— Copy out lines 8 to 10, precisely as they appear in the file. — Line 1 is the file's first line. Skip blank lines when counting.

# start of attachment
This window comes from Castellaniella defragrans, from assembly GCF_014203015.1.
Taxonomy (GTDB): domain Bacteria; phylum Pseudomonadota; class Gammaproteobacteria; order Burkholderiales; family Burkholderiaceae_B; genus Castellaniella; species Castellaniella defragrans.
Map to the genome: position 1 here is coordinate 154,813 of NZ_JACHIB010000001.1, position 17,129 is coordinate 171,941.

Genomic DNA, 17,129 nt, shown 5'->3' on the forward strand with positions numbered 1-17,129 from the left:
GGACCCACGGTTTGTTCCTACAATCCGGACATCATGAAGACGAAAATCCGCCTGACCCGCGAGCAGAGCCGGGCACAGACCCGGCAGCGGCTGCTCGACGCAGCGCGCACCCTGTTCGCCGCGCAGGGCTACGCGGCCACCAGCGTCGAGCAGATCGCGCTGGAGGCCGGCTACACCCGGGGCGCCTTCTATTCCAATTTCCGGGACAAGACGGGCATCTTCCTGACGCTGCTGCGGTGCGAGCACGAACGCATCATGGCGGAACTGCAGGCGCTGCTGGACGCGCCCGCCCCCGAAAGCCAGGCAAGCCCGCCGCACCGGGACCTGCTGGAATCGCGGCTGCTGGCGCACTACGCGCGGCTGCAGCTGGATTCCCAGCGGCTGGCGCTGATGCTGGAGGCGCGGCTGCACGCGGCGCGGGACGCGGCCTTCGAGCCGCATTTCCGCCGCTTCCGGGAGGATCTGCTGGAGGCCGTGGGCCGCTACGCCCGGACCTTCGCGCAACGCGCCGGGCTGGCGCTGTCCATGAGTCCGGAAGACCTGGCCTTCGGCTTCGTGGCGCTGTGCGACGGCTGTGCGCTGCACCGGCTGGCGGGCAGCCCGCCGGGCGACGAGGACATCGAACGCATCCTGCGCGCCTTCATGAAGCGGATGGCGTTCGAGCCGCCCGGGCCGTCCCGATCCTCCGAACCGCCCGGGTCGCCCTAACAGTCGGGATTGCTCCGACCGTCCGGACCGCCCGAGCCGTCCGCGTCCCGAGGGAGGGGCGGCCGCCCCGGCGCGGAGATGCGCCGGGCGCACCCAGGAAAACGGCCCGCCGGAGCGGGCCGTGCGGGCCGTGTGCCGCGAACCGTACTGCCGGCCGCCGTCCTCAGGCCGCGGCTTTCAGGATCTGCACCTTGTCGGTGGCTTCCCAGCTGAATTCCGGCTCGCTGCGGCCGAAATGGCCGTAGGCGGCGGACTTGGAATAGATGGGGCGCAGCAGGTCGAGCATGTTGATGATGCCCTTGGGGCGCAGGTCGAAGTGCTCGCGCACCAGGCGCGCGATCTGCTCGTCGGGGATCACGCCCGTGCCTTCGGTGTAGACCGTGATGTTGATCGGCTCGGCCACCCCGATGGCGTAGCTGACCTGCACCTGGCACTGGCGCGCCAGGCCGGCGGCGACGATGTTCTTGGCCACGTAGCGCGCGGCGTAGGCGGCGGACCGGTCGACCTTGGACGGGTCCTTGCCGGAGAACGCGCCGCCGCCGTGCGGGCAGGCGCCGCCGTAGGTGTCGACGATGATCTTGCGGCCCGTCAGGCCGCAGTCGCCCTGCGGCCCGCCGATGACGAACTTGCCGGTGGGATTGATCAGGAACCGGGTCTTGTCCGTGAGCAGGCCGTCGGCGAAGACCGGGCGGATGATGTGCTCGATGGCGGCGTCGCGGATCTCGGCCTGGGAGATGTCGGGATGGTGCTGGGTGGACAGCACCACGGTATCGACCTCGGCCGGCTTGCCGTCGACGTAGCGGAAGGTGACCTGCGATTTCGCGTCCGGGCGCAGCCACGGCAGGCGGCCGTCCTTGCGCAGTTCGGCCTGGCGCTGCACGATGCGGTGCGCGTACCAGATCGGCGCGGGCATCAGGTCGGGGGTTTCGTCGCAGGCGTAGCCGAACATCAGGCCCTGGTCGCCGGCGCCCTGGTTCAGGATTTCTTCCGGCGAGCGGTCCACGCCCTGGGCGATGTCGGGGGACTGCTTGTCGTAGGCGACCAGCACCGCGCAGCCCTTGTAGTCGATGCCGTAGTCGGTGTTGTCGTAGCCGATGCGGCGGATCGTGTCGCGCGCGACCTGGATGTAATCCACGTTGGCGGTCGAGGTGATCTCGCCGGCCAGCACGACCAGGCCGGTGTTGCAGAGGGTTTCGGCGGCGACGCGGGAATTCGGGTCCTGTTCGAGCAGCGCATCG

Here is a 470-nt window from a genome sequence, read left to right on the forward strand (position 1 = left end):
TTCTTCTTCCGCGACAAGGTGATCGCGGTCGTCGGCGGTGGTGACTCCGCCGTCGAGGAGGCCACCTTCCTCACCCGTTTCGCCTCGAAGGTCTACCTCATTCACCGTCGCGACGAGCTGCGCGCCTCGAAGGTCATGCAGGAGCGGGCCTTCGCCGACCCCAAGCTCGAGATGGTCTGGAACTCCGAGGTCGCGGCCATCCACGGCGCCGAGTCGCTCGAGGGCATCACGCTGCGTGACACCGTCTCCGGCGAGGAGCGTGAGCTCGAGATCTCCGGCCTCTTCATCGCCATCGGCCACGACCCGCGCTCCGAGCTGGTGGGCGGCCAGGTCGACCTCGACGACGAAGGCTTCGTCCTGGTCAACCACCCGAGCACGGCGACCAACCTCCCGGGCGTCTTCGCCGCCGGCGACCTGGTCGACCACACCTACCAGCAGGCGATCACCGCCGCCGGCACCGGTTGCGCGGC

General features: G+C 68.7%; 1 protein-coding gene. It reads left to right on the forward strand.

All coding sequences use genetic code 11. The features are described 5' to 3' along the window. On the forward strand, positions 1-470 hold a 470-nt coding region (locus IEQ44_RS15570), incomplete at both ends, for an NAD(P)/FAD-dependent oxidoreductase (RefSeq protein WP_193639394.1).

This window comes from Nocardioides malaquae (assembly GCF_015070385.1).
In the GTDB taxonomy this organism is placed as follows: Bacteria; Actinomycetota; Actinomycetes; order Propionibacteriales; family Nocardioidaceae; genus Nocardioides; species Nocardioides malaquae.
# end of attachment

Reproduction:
General features: G+C 68.7%; 1 protein-coding gene. It reads left to right on the forward strand.

All coding sequences use genetic code 11. The features are described 5' to 3' along the window. On the forward strand, positions 1-470 hold a 470-nt coding region (locus IEQ44_RS15570), incomplete at both ends, for an NAD(P)/FAD-dependent oxidoreductase (RefSeq protein WP_193639394.1).

This window comes from Nocardioides malaquae (assembly GCF_015070385.1).